Boeing will plead guilty to criminal charge over two 737 MAX crash tragedies

Boeing 737 MAX 8
Marco Menezes / Shutterstock

Boeing will plead guilty to a criminal fraud conspiracy charge in relation to two 737 MAX 8 crash tragedies in a deal secured with the Department of Justice (DoJ).  

The charge arose after the United States (US) government decided that Boeing had violated a 2021 deferred prosecution agreement put in place following the 737 MAX fatal crashes in 2018 and 2019.    

The violation occurred when a door plug separated from an Alaska Airlines 737 MAX 9 shortly after takeoff on January 5, 2024, just days before the three-year deferred prosecution was due to expire. 

Boeing will plead guilty to the criminal fraud conspiracy charge and pay an additional $243.6 million fine and invest at least $455 million in safety programs at the company if the plea deal receives the approval of a federal judge.  

Boeing will be able to avoid a high-profile court case through the new agreement which a lawyer for the crash victim’s families described as a “sweetheart deal”. 

According to the Associated Press, Boeing was presented with the US government’s terms last week and given a choice of admitting guilt and paying a fine or going to court. 

“We can confirm that we have reached an agreement in principle on terms of a resolution with the Justice Department, subject to the memorialization and approval of specific terms,” Boeing said in a statement, following the legal filing by the DoJ on July 7, 2024.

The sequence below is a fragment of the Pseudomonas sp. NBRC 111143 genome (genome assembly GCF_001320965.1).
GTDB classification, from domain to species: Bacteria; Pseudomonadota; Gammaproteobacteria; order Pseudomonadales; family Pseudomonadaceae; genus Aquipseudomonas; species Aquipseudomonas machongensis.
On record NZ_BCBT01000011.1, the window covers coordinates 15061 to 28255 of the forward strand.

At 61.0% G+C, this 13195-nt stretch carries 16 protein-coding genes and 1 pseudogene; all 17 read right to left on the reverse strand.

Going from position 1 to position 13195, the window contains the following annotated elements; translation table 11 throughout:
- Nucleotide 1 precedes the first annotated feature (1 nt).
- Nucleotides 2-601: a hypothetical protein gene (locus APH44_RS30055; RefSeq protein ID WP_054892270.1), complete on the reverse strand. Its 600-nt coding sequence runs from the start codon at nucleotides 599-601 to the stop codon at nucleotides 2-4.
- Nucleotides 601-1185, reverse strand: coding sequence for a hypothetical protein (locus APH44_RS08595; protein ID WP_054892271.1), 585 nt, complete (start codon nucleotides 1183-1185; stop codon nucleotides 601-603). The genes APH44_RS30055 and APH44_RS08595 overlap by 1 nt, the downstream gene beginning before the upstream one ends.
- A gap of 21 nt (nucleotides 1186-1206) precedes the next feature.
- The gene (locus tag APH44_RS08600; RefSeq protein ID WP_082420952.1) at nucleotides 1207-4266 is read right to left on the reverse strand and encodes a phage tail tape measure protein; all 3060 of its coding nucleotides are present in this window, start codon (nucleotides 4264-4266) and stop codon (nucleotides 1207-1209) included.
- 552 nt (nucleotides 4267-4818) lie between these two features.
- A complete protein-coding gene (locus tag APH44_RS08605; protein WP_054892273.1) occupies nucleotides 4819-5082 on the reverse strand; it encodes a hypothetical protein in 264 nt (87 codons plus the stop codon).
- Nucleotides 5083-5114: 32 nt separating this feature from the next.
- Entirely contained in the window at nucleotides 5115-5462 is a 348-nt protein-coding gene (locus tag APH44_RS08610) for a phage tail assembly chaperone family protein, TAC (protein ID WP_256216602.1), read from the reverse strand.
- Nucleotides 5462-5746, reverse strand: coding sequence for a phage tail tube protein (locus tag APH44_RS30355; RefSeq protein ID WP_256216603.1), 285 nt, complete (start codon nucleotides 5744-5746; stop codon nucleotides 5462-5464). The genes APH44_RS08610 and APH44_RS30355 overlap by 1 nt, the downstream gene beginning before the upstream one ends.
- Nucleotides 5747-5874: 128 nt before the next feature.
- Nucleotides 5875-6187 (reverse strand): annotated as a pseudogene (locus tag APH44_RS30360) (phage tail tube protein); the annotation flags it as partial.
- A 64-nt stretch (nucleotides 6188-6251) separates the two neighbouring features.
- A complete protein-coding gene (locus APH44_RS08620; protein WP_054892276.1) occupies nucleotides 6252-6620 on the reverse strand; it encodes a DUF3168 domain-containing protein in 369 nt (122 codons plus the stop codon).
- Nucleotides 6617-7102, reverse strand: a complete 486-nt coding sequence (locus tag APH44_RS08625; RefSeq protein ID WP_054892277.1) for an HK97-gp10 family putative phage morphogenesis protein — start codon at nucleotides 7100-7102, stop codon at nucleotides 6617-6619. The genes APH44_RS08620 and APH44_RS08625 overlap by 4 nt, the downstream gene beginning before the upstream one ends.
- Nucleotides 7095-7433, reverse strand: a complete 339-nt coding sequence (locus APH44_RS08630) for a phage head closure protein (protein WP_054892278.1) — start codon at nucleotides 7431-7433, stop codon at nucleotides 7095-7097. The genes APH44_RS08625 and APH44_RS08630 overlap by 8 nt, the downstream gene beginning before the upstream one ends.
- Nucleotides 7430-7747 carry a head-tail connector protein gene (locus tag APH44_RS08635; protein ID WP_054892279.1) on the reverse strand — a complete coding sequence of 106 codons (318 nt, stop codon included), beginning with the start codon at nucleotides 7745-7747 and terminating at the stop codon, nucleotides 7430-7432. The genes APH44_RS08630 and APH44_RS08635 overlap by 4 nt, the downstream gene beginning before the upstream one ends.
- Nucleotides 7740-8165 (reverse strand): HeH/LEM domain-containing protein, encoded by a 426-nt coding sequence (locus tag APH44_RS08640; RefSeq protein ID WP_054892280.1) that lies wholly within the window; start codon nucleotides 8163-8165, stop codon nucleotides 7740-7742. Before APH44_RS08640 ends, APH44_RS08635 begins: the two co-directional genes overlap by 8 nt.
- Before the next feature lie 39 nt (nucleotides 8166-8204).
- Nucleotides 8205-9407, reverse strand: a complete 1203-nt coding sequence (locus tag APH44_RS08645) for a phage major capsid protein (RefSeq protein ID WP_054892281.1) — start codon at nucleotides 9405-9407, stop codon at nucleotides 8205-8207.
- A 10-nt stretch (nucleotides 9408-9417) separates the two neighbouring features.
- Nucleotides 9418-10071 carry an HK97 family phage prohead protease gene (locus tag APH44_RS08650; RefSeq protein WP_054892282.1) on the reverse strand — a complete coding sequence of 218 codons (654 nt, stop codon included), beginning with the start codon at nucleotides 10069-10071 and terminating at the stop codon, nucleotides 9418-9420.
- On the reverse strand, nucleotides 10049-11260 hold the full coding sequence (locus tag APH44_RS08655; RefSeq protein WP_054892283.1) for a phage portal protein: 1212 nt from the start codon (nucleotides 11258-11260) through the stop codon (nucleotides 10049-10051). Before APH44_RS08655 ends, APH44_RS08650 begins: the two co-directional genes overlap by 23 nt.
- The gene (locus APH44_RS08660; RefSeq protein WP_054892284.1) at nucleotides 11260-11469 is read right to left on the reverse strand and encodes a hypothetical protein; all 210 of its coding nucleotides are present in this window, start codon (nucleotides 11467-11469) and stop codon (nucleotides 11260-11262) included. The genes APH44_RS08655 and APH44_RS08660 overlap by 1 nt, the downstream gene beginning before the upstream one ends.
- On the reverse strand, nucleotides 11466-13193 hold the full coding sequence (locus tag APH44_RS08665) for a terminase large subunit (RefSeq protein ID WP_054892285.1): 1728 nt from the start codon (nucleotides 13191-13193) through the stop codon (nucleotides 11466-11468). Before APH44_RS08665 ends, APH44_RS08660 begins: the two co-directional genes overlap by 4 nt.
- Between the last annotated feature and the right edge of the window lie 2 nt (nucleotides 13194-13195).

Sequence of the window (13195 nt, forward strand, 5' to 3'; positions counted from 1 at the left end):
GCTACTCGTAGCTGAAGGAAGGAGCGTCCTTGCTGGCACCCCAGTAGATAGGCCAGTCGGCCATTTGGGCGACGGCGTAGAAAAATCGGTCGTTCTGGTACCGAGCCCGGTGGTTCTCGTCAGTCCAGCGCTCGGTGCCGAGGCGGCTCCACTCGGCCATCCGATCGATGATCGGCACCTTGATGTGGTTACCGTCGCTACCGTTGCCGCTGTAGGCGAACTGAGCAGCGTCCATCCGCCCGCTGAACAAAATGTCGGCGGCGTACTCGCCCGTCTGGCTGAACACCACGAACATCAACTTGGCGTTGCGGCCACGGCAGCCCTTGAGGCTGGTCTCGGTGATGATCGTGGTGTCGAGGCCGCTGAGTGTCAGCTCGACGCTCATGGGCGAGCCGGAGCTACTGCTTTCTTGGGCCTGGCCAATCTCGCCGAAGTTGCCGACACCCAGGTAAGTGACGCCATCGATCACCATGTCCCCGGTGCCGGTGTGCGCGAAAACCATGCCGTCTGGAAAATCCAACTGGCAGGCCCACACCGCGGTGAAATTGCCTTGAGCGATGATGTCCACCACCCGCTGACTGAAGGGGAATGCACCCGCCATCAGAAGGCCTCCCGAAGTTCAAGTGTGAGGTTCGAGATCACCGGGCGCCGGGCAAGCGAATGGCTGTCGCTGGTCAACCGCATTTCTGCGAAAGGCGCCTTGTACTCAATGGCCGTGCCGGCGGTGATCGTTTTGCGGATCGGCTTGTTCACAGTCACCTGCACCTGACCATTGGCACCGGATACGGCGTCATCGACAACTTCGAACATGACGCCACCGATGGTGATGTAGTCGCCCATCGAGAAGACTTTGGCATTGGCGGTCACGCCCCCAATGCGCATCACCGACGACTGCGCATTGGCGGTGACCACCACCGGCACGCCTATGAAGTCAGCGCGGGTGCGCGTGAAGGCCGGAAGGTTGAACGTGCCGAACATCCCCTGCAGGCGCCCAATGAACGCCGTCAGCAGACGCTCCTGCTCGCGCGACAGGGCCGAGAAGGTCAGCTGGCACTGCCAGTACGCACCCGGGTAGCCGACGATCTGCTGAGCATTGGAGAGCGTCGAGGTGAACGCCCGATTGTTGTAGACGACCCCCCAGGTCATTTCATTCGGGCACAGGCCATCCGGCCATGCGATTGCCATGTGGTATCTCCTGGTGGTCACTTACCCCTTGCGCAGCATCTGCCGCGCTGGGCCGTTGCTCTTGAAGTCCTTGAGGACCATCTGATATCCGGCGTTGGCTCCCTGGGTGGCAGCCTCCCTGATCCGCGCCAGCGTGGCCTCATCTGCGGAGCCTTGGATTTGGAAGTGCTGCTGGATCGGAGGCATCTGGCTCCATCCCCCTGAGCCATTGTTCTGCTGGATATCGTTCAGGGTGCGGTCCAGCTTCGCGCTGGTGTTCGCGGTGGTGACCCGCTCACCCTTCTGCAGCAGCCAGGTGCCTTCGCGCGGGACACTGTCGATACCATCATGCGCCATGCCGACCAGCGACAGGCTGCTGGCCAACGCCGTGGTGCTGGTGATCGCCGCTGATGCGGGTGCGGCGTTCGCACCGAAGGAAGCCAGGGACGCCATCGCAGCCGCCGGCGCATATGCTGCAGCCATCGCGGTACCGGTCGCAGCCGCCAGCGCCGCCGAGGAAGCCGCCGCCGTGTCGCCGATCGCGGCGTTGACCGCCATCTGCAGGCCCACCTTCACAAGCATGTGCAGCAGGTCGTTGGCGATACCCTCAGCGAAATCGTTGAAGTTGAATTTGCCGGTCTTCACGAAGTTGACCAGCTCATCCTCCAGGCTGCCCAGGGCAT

In addition, under the plea deal an independent monitor would be appointed to oversee safety processes at Boeing for three years.  

The agreement with the DoJ only covers the period before the crashes and does not protect past or present Boeing executives from prosecution in the future.  

On June 19, 2024, families of some of the victims that perished in the 737 MAX crashes urged the DoJ to fine the planemaker $24 billion and move ahead with criminal prosecution. 

In 2018 all 189 people on Lion Air Flight 610 died in a crash and in 2019 Ethiopian Airlines Flight 302 crashed killing all 157 onboard. Both planes were Boeing 737 MAX 8 aircraft.    

The criminal fraud conspiracy charge relates to the Maneuvering Characteristics Augmentation System used on the accident aircraft and that Boeing allegedly misled regulators about the flight-control system. 

There is speculation that a criminal conviction could cause problems for Boeing in relation to its defense aircraft production and contracts with NASA, although the US government is likely to argue that these arrangements are necessary in the national interest.  

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